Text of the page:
Break Stalin

Break Stalin

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Break Stalin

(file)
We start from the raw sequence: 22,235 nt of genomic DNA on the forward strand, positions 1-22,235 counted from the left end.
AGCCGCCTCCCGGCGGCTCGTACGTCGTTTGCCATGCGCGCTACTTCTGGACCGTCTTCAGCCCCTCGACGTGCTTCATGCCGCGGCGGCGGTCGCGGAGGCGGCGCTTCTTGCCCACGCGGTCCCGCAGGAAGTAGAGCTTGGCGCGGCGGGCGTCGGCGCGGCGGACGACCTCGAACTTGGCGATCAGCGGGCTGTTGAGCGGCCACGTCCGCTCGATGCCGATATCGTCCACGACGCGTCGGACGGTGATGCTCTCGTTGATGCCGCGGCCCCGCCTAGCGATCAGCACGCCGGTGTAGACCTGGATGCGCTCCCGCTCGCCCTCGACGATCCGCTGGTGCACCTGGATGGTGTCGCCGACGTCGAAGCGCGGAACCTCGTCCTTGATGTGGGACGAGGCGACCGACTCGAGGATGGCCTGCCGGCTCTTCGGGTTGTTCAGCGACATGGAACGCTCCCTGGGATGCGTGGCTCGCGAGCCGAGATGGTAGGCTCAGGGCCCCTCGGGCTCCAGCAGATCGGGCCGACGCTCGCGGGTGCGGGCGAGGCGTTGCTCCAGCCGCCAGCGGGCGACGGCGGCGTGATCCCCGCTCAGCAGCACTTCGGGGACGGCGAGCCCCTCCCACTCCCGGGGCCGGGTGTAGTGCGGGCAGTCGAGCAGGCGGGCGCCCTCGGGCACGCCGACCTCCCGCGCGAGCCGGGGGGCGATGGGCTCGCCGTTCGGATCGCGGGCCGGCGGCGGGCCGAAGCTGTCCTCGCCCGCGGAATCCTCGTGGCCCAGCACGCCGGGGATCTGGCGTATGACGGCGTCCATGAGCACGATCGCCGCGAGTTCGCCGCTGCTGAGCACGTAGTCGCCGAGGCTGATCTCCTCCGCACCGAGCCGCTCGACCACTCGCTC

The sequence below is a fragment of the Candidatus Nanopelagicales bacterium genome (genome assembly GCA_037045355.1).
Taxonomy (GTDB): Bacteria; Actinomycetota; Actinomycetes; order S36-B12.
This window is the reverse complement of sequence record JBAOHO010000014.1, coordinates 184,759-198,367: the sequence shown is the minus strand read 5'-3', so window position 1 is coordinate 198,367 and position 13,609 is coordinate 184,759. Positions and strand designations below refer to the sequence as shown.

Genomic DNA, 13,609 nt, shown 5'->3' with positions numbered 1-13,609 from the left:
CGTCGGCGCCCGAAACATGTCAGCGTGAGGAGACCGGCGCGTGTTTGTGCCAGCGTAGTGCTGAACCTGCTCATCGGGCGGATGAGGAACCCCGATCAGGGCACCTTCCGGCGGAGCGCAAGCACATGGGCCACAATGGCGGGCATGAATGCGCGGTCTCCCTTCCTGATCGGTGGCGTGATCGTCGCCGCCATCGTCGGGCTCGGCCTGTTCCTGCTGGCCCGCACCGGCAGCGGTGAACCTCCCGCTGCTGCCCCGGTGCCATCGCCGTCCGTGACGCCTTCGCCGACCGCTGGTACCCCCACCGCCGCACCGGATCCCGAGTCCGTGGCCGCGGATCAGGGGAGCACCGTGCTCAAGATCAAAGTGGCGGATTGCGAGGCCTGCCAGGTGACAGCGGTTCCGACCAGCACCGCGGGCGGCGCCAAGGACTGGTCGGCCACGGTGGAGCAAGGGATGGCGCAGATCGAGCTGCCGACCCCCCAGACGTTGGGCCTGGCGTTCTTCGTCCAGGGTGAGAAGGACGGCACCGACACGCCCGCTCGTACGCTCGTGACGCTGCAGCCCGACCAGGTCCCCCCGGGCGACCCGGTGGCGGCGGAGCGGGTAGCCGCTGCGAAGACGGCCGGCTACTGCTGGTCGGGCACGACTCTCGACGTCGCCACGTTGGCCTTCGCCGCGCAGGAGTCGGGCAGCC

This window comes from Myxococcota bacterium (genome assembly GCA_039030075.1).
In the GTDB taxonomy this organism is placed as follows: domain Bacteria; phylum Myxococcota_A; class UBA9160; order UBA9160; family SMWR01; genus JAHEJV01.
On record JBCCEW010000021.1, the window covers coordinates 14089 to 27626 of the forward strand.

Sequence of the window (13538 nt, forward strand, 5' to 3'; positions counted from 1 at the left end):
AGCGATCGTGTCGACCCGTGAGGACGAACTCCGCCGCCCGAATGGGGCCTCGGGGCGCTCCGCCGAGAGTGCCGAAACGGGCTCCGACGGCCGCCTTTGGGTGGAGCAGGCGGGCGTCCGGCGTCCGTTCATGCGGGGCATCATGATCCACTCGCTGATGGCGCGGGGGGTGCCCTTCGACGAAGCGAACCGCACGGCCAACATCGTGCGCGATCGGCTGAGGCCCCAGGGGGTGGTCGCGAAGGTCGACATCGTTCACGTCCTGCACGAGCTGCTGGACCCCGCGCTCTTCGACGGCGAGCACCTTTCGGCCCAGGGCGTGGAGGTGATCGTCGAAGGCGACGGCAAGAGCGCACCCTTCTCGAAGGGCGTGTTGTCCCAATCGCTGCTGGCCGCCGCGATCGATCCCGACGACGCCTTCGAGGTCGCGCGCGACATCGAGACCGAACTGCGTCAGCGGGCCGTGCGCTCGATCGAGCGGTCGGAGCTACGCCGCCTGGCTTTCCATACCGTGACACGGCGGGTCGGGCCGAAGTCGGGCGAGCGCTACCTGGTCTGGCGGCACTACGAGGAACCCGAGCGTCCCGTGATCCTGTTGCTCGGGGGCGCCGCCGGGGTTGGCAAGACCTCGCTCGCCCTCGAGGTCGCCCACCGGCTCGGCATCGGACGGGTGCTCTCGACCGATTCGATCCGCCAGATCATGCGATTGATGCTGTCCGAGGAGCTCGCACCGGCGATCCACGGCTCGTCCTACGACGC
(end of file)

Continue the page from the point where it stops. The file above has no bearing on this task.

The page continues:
Destalinization: A Wise Political Strategy Although many of his ideas did not bring the expected results, Nikita Khrushchev policies of de-Stalinization were politically wise. He went against many of Stalin’s tyrannical policies and gave the people a much greater sense of freedom. In the process known as “de-Stalinization';, legal procedures were restored, some greater degree of meaningful public controversy was permitted, forced labor camps were closed and the secret police tactics of Stalin’s era were erased. Stalin’s method of personal rule was replaced by group rule and more orderly processes of government, the terror apparatus was largely dismantled, the economy was notably modernized and foreign policy was conducted with much greater diplomatic initiative and flexibility. There was free political discussion, a standard forty-hour work week where people were free to change jobs, better government planning on production, and eased travel restrictions over the “Iron Curtain';. In the process of de-Stalinization the cities that were once named in honor of Stalin were given new names or returned to their old names1. The statues and pictures of Stalin were destroyed and letters were sent to families of those who were killed in battle, which criticized Stalin’s weak leadership during the time of the war. Stalin’s grave was vandalized during this process, and Khrushchev gained approval from the West. These policies were used to erase the past and ease the minds of those who suffered under the dictator2. Khrushchev worked to denounce his former leaders doings and clean up the image of the nation on a worldwide scale. Khrushchev worked hard to be agreeable with the majority of people he ruled. He sought to contrast his own present policies with the extremities of Stalinism, and therefore restore public confidence in the Soviet system.3 Perhaps the most notable example of de-Stalinization was where Khrushchev denounced Stalin and criticized the dictator along with those who agreed with his views. These views which murdered so many Russian Citizens. At the 20th All-Union Party Congress (1956) where Khrushchev delivered a “secret'; report on “The Personality Cult and Its Consequences,'; bitterly denouncing the rule, policies, and personality of Stalin.4 The speech was supposedly kept a secret so that the Capitalist media would not receive word of it and gain an edge over the Communists if they knew of the problems occurring within the party. Khrushchev accused Stalin of being responsible for mass murders and deportations, the German invasion during World War II (1939-1945), and the USSR’s